Failing that, at the very least, please try to learn something from that final action scene. When I watch two space-gods repeatedly punch each other, I want to see variety and creativity, I want to see highs and lows, peaks and troughs, I want to feel real human stakes and, above all else, I want to enjoy it.
And that's exactly what The Dark World delivers.

Best wishes for the future,

P.S. One last thing to learn from Marvel is that you should call your sequel Man of Steel 2, either with or without a subtitle. Dropping the numbers from their non-Iron Man films is the one slip-up Marvel have made thus far, and now is your big chance to exploit it. Who knows - being easy to arrange on a shelf might make all the difference!

Sunday, 17 November 2013

Ender's Game Review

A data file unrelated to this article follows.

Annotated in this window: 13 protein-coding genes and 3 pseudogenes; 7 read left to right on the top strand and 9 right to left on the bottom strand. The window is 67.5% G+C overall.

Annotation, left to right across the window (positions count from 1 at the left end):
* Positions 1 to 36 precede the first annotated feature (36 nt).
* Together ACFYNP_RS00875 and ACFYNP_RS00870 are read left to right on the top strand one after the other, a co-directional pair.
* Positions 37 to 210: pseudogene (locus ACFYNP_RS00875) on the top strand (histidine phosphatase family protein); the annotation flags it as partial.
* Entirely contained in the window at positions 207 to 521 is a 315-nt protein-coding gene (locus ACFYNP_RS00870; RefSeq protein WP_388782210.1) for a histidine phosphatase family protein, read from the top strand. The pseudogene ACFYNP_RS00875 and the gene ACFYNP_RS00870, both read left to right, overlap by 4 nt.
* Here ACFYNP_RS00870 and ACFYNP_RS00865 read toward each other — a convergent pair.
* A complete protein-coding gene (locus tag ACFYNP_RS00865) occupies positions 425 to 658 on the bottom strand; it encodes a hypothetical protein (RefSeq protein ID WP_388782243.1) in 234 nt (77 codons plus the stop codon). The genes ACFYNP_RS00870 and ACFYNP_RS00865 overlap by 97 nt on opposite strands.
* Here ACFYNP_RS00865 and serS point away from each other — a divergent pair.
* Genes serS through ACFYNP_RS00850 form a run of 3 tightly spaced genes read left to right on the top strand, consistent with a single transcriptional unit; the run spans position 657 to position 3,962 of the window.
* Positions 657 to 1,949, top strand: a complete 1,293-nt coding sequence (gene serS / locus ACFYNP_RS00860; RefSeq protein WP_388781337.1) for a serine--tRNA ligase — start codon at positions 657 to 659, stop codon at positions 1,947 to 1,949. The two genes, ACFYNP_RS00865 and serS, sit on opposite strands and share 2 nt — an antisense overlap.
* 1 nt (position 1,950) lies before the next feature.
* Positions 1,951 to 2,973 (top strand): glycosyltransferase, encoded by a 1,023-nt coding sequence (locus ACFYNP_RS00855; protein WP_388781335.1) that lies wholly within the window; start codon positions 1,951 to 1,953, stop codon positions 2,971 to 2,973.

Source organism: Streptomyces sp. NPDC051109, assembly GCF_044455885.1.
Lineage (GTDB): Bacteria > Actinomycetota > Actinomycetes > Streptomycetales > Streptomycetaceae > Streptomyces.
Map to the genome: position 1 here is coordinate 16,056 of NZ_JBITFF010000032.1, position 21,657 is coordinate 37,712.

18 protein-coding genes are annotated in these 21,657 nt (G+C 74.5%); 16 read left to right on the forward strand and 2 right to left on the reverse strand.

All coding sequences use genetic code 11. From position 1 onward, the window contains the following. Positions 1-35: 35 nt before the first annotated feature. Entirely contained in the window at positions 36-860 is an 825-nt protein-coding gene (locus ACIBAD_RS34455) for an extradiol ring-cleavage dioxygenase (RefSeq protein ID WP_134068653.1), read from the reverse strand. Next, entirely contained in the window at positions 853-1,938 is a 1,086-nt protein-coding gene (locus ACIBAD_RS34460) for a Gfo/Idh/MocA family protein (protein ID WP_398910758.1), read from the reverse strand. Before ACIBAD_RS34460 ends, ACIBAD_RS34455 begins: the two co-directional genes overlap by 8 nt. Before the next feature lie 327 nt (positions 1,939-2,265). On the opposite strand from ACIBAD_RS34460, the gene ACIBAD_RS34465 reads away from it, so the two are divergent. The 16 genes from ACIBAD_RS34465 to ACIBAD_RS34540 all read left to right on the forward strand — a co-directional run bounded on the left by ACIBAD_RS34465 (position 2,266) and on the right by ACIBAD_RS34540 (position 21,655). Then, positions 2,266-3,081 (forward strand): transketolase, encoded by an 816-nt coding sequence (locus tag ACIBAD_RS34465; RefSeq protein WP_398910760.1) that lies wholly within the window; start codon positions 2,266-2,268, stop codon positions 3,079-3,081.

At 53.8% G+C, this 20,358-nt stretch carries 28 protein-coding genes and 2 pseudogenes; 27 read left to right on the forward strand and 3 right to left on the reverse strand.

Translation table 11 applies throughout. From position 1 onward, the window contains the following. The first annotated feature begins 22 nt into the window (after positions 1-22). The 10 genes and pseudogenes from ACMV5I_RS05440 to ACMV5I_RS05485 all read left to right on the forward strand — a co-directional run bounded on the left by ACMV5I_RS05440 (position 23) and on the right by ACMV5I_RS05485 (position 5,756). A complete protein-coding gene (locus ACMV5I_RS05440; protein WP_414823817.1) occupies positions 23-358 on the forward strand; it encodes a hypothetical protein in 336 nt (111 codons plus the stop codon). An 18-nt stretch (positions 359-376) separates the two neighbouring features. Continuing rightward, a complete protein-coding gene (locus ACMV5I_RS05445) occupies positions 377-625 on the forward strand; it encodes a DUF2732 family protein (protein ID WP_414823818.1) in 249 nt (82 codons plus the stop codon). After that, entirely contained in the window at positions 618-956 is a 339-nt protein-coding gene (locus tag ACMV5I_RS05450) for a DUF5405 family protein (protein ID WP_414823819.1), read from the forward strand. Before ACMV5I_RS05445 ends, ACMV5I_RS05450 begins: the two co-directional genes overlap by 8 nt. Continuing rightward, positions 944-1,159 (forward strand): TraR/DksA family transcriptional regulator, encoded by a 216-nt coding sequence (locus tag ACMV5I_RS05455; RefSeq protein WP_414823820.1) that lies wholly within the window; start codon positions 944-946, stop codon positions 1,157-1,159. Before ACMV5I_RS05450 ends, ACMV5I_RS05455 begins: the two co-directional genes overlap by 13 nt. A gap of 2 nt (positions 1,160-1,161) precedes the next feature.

Ender's Game is actually a pretty good film. The problem is that it could have been two great films. I've never read Orson Scott Card's novel, so I don't know how long it is, but it's pretty clear that it's too long for a two-hour movie. There's just too much stuff!

Following a devastating war with the alien Formics, humanity has begun training children for military command, based on their inherent unpredictability and outside-the-box thinking. Andrew "Ender" Wiggin is one such recruit - a young prodigy with the potential to be the greatest strategist this world has ever known. It's a strong and interesting setup, but it sometimes feels lost in the mad rush to fit everything else in.